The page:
'But I don't want to talk about the possibility of winning five medals. I don't want to look that far ahead. We've got the game on Sunday, let's get that one out of the way before we start talking about the next challenge.
SHARP-DRESSED MAN: Rio Ferdinand
'We will treat Tottenham
with the respect they deserve. They won the trophy last season and are a talented team. We want to beat them. We want to be the best, but we still have to prove we can be.'
An added incentive for Ferdinand to get a starting spot, of course, is that he would be facing Harry Redknapp, his first manager at West Ham
and the man who helped him develop from the flash young Peckham kid into England captaincy material.
As a former team-mate and close friend of the late, great Bobby Moore, Redknapp thought so highly of the teenage Ferdinand that he deliberately used the image of England's World Cup-winning captain to inspire him.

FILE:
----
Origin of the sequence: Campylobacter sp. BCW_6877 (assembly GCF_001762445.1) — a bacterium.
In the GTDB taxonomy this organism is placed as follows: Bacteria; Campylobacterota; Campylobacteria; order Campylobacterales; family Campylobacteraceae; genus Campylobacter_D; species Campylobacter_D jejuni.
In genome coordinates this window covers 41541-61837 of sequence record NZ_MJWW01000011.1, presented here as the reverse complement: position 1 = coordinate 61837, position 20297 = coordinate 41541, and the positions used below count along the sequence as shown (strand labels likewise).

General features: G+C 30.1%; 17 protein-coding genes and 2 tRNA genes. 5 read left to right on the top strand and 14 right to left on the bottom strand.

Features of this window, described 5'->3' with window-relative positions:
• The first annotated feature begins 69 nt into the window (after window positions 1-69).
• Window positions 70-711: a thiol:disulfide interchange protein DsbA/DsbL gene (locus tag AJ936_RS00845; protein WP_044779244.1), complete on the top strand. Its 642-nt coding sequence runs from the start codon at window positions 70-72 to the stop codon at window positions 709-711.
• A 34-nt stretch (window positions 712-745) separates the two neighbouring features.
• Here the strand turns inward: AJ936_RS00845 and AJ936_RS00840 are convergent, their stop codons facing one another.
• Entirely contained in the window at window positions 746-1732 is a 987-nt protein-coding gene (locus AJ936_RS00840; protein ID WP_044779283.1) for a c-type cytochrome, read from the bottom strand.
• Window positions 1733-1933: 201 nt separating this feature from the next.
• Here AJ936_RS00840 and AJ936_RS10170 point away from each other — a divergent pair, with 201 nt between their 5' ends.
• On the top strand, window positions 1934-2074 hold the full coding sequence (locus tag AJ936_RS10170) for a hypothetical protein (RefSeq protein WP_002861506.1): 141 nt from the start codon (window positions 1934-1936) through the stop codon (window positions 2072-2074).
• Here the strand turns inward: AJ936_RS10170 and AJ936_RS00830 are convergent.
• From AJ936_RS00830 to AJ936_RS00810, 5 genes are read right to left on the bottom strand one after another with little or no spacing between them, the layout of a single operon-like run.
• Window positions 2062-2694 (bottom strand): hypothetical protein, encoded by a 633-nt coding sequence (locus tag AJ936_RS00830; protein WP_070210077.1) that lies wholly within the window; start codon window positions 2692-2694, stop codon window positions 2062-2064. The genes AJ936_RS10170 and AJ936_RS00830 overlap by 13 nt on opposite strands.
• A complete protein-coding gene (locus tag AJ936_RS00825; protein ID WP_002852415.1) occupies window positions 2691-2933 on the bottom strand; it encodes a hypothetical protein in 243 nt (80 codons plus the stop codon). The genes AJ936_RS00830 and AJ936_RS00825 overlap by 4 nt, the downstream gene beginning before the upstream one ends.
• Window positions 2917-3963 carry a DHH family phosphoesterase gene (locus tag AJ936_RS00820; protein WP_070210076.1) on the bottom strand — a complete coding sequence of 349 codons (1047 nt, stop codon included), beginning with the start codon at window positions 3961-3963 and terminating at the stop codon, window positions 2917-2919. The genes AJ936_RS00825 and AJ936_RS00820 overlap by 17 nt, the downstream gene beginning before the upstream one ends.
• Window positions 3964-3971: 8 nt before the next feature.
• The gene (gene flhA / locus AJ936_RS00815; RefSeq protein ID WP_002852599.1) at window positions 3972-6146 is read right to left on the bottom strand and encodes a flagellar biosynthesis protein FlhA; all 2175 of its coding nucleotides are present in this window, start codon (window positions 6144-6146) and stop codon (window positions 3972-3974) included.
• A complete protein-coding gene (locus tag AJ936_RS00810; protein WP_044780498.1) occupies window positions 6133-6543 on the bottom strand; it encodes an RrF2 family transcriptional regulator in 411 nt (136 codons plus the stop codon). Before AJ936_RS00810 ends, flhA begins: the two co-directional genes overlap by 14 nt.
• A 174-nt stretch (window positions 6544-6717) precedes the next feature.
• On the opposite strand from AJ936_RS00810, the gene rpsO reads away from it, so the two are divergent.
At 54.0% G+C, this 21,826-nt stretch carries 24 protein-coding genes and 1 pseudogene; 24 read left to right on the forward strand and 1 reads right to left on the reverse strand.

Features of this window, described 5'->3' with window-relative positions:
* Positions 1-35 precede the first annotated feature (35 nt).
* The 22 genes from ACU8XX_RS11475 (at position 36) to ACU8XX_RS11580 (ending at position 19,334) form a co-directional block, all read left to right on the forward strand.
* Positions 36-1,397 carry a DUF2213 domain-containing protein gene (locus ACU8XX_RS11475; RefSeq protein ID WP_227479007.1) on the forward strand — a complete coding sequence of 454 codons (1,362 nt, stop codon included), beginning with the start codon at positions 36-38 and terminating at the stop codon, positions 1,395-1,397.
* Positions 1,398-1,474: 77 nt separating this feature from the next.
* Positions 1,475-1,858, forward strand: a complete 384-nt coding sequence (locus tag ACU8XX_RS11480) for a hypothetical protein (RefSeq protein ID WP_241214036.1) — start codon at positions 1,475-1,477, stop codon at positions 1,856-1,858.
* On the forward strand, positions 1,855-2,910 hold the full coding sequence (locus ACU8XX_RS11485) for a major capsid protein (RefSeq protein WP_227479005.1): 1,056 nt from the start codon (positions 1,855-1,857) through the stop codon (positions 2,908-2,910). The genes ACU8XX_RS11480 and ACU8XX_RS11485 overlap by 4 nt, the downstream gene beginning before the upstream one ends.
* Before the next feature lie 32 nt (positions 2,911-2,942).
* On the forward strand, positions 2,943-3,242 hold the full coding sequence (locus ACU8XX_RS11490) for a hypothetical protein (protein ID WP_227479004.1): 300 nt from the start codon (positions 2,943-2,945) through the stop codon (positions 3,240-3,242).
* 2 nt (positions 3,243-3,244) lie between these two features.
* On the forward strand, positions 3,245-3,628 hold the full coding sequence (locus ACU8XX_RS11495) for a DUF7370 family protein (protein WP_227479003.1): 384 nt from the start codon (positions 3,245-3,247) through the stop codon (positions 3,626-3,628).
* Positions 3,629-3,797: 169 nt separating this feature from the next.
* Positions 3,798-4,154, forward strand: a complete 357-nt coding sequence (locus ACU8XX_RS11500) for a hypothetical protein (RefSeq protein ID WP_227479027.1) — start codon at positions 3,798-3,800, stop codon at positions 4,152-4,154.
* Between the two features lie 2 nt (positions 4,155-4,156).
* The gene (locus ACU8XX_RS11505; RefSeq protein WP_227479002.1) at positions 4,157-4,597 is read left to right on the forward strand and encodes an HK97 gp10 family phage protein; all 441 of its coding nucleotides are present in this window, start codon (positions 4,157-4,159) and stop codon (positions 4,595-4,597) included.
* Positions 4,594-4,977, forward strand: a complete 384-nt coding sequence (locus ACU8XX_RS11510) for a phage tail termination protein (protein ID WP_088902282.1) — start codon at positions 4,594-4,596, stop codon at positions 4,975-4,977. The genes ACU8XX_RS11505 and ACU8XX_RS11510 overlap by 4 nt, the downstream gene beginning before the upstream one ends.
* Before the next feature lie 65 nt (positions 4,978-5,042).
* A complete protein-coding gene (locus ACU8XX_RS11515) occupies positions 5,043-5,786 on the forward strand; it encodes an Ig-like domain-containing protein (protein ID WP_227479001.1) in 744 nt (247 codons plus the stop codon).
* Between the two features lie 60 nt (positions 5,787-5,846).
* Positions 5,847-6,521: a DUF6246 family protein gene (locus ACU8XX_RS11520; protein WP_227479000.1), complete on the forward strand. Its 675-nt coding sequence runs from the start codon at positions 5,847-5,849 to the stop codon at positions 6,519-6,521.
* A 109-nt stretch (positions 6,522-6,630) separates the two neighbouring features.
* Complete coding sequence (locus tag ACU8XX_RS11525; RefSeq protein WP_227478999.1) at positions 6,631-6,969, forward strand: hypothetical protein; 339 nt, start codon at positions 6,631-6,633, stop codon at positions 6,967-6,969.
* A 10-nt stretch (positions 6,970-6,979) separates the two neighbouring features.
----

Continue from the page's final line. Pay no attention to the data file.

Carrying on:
'Redknapp would sit in his office with a big picture of Bobby Moore on the wall and he used to point at it whenever I got into trouble and say, "He wouldn't have done that. He liked a drink but didn't get into bother, you've got to be like him on and off the pitch",' said Ferdinand.
Harry makes you feel 7ft 4in, a million dollars, so when you walk down that tunnel you are raring to go.'
At England level, Ferdinand does not believe he has been quite so lucky with his managers, with Fabio Capello the first decent boss since Glenn Hoddle, despite the Italian preferring to retain Chelsea
's John Terry as captain.
'Hoddle was one of the best England coaches I worked with,' said Ferdinand. 'Kevin Keegan wasn't my cup of tea. He didn't like the way I played, and I didn't like the way he managed.